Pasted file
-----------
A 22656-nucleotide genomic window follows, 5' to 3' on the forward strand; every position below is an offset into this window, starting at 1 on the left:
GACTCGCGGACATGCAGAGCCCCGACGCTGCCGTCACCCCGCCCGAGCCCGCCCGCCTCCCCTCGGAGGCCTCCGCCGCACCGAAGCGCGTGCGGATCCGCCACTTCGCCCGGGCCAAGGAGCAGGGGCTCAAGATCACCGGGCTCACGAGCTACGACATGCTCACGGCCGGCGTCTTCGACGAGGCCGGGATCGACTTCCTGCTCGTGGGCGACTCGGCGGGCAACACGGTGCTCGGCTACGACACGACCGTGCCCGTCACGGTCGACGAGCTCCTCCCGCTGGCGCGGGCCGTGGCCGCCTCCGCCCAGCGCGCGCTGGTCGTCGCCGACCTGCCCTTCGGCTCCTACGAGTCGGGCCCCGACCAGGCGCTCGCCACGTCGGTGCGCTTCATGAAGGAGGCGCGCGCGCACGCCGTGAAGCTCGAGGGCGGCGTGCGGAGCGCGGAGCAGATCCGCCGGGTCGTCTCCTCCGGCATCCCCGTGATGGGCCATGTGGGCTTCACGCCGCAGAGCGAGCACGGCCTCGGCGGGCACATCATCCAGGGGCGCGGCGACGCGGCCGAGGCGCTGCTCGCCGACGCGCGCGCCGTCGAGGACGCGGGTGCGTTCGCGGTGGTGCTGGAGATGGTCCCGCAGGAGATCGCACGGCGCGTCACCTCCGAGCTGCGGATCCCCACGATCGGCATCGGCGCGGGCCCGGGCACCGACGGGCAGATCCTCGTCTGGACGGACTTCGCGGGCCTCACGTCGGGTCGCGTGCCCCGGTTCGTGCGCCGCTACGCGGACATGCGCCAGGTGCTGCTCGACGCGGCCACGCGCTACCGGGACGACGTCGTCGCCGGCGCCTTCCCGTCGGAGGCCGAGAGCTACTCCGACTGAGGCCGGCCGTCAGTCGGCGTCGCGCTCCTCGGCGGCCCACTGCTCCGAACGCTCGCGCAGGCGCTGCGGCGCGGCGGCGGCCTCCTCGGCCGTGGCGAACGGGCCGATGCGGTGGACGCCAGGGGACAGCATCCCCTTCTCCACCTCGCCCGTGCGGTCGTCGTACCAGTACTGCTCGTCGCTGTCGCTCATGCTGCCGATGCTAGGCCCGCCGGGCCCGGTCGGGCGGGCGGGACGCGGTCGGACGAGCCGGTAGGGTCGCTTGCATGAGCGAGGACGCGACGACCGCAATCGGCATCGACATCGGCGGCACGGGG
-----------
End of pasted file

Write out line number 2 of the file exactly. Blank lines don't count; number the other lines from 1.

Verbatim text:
GACTCGCGGACATGCAGAGCCCCGACGCTGCCGTCACCCCGCCCGAGCCCGCCCGCCTCCCCTCGGAGGCCTCCGCCGCACCGAAGCGCGTGCGGATCCGCCACTTCGCCCGGGCCAAGGAGCAGGGGCTCAAGATCACCGGGCTCACGAGCTACGACATGCTCACGGCCGGCGTCTTCGACGAGGCCGGGATCGACTTCCTGCTCGTGGGCGACTCGGCGGGCAACACGGTGCTCGGCTACGACACGACCGTGCCCGTCACGGTCGACGAGCTCCTCCCGCTGGCGCGGGCCGTGGCCGCCTCCGCCCAGCGCGCGCTGGTCGTCGCCGACCTGCCCTTCGGCTCCTACGAGTCGGGCCCCGACCAGGCGCTCGCCACGTCGGTGCGCTTCATGAAGGAGGCGCGCGCGCACGCCGTGAAGCTCGAGGGCGGCGTGCGGAGCGCGGAGCAGATCCGCCGGGTCGTCTCCTCCGGCATCCCCGTGATGGGCCATGTGGGCTTCACGCCGCAGAGCGAGCACGGCCTCGGCGGGCACATCATCCAGGGGCGCGGCGACGCGGCCGAGGCGCTGCTCGCCGACGCGCGCGCCGTCGAGGACGCGGGTGCGTTCGCGGTGGTGCTGGAGATGGTCCCGCAGGAGATCGCACGGCGCGTCACCTCCGAGCTGCGGATCCCCACGATCGGCATCGGCGCGGGCCCGGGCACCGACGGGCAGATCCTCGTCTGGACGGACTTCGCGGGCCTCACGTCGGGTCGCGTGCCCCGGTTCGTGCGCCGCTACGCGGACATGCGCCAGGTGCTGCTCGACGCGGCCACGCGCTACCGGGACGACGTCGTCGCCGGCGCCTTCCCGTCGGAGGCCGAGAGCTACTCCGACTGAGGCCGGCCGTCAGTCGGCGTCGCGCTCCTCGGCGGCCCACTGCTCCGAACGCTCGCGCAGGCGCTGCGGCGCGGCGGCGGCCTCCTCGGCCGTGGCGAACGGGCCGATGCGGTGGACGCCAGGGGACAGCATCCCCTTCTCCACCTCGCCCGTGCGGTCGTCGTACCAGTACTGCTCGTCGCTGTCGCTCATGCTGCCGATGCTAGGCCCGCCGGGCCCGGTCGGGCGGGCGGGACGCGGTCGGACGAGCCGGTAGGGTCGCTTGCATGAGCGAGGACGCGACGACCGCAATCGGCATCGACATCGGCGGCACGGGG